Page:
Jump to content

Your Ad Could Be Here

The Ransom Distribution Model


Recommended Posts

I'd like your input on an idea for a new way of distributing music. The basic concept is this: after your album has been released, anybody can download it for free on limewire or other P2P and you get the short end of the stick. But what if you ask fans to pay up front, before the album's release?

For instance, let's say Radiohead didn't sell their songs on a "pay what you want" basis, but instead let fans pre-order the album, and the band agreed to release it as soon as 1 million pre-orders were sold(at, say, $10 each). They obviously couldn't control piracy after the release, but assuming they could keep the tracks from leaking beforehand, they might have $10 million in gross receipts.

Let me know what you think.

Link to comment
Share on other sites

I think it could get a little complicated. If I said you'd get your album after I had one million pre-orders, and I didn't get one million pre-orders, would I be refunding money to one million people? The postage alone would kill me financially. On the other hand, if I didn't deliver an album, I'd have to refund the money, wouldn't I?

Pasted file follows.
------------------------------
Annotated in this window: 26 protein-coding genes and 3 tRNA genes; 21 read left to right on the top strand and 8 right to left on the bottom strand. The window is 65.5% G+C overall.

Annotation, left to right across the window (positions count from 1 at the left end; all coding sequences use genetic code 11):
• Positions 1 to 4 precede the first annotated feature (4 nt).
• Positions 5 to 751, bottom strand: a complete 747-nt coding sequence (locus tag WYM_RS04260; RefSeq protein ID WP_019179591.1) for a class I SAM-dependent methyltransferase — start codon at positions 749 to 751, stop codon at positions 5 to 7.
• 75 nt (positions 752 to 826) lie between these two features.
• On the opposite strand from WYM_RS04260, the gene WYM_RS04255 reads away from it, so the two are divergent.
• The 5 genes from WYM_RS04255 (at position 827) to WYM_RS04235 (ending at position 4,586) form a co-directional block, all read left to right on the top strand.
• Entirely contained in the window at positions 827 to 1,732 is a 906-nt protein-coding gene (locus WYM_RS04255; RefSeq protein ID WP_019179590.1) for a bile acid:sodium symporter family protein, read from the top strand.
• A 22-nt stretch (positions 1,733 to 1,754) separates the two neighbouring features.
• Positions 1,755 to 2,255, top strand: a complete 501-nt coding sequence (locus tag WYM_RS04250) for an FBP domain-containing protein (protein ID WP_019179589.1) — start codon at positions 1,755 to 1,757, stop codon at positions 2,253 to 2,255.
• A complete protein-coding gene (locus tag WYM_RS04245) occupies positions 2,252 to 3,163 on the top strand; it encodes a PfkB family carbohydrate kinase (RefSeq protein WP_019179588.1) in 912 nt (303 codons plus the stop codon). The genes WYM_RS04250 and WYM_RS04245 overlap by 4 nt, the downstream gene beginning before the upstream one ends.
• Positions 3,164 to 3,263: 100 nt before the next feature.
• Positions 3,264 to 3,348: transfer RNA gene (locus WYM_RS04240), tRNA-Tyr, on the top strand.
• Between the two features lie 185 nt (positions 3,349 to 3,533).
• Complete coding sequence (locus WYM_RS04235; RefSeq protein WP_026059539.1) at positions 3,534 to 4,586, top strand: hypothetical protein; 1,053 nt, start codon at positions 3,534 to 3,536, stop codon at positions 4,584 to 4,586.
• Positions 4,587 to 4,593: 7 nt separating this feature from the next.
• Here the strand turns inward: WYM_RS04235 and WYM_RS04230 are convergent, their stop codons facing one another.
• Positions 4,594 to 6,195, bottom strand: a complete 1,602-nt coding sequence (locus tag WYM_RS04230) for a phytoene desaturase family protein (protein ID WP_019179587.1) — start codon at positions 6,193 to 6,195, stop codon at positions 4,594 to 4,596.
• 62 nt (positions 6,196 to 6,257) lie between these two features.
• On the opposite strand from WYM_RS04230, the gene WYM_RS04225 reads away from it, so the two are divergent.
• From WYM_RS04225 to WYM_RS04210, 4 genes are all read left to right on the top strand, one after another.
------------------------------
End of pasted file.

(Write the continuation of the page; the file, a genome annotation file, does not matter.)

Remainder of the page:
I think a better business model might be the FAN CLUB. You join my fan club--costs, say, $15 a year. I guarantee that during the course of that year, you will get, if your dues are paid up, a free album. It will have new stuff on it, and I think I can guarantee you'll like it--you're a fan, after all, and you like my stuff. I might post a teaser or two on the Website to make sure, but hey, I've already got your money.

My main challenge under this model would be to make sure I priced the album *to the public* a little bit higher--not to mention releasing it a little bit later--than to the fan club. Not too hard to pull off, though.

The key here, just as with that million-order album, is there needs to be the *fan base* to support it. I'm not sure you can do it without that fan base already in existence--a group of people committed to wanting your stuff. First charge, then, is to build that base. Yes?

Joe

Link to comment